According to this article, readers are able to report issues with a book to Amazon. In response, Amazon will inform the author of the issues so they can be fixed. If a book is considered “unreadable” due to formatting, it will be suppressed, while uncorrected books could have a warning on the book page to inform readers.
Sounds good, on the surface. I am giving the benefit of the doubt, and saying that this has good intentions behind it. Unfortunately, there are a lot of questions I have about this policy being implemented.
- How are authors being protected? It’s no secret that people flood books with fake negative reviews. Authors, publishers, and people with personal issues with a particular author have all been caught doing things like this before. They could easily use such a system to their own advantage.
- What about authors who are with small presses? Say reports come in on a book, but the author is unaware, because the publisher hasn’t informed them, nor done anything about it?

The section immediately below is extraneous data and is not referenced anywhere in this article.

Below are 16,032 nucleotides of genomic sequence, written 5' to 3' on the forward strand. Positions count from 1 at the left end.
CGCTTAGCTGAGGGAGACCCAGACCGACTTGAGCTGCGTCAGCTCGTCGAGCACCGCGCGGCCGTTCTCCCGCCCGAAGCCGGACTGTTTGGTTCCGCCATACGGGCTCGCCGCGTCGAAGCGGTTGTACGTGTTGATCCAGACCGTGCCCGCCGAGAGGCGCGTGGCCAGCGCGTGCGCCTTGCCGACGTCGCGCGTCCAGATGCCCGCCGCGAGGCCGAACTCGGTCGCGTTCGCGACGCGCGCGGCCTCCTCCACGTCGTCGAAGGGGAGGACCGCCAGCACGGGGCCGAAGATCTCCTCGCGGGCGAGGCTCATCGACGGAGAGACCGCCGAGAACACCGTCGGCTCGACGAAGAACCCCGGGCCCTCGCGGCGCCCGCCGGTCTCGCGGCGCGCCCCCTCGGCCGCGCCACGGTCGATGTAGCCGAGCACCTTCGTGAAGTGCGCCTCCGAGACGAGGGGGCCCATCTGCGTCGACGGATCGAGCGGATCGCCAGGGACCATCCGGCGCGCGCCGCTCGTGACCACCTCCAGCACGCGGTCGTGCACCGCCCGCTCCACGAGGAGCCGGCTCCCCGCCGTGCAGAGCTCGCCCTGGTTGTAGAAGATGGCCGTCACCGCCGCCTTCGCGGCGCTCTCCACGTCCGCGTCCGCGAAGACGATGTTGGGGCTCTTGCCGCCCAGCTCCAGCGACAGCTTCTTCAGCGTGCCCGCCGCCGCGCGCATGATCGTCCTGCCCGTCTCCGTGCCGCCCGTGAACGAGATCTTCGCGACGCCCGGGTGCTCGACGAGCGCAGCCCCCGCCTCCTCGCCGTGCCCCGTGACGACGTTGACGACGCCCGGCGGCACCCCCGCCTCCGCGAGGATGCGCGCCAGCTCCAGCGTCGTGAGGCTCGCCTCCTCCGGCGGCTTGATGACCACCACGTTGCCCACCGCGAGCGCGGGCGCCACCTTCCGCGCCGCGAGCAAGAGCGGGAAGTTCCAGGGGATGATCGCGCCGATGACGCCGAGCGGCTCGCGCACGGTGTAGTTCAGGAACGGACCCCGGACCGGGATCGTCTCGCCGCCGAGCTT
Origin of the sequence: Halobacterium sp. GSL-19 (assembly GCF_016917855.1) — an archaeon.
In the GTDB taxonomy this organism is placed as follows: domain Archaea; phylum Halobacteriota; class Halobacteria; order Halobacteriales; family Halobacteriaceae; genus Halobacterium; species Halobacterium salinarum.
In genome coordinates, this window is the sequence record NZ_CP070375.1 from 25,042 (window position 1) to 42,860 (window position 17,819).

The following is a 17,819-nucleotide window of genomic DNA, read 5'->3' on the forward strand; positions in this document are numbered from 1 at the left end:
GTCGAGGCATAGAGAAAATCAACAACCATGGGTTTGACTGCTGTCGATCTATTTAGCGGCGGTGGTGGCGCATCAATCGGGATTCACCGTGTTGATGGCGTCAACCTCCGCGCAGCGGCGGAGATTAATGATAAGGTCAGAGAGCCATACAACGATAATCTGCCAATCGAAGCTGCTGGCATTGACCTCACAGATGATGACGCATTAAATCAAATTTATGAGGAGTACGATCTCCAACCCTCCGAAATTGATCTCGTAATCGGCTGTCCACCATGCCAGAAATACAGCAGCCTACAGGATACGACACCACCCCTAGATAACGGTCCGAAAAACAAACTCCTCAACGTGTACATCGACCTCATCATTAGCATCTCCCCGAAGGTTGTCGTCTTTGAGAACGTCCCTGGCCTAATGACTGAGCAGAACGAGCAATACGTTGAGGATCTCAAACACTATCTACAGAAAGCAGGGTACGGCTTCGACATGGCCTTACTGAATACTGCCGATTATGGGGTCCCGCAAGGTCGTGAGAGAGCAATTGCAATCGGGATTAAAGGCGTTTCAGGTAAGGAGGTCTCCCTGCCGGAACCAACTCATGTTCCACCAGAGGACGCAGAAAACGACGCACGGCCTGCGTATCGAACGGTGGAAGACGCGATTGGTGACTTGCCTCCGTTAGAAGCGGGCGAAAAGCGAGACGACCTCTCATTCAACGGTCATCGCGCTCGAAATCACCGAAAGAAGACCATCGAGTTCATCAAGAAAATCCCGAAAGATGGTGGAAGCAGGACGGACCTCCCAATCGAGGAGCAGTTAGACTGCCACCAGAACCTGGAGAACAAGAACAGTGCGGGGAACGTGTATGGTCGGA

- What oversight is involved to make sure these issues are actually issues? I’ve seen people mention getting reports of issues before because they used the English spelling of a word, rather than the American. That’s not an error. What about Omniscient POV? Will that be able to be reported as a formatting or other issue? Head-hopping and Omniscient are often interchanged when, in fact, they are two different things.
- How can one stop small press/indie books from being disproportionately targeted by such a policy? Large house books can be riddled with errors too, but I’ve seen a lot of commentary in the online community where they are given a pass for that.
- What about Fantasy/Sci-Fi? They are often filled with weird name spellings, made-up terms, etc. How would they keep these genres from being negatively impacted in particular?
- What about stylistic choices regarding sentence structure?
I personally feel that the best weapon a reader has at their disposal are book excerpts, which I noticed have now been removed for most new titles. My current book, for example doesn’t include one. I assumed it was because of the fact it was, at the time, a pre-order. I hadn’t yet uploaded the final document, so how could they put up a preview? Well, cut to almost two months later, and there is still no “look inside” option, and I’ve heard others mention this about other titles. I think Amazon, should they enact this to help readers, would be better served by bringing back the previews. It puts the power directly in the hands of the reader to see for themselves whether or not a book is to their standards.
What do you think? Have you used the “look inside” feature? Are you supportive of such a policy? I’d love to hear what you think.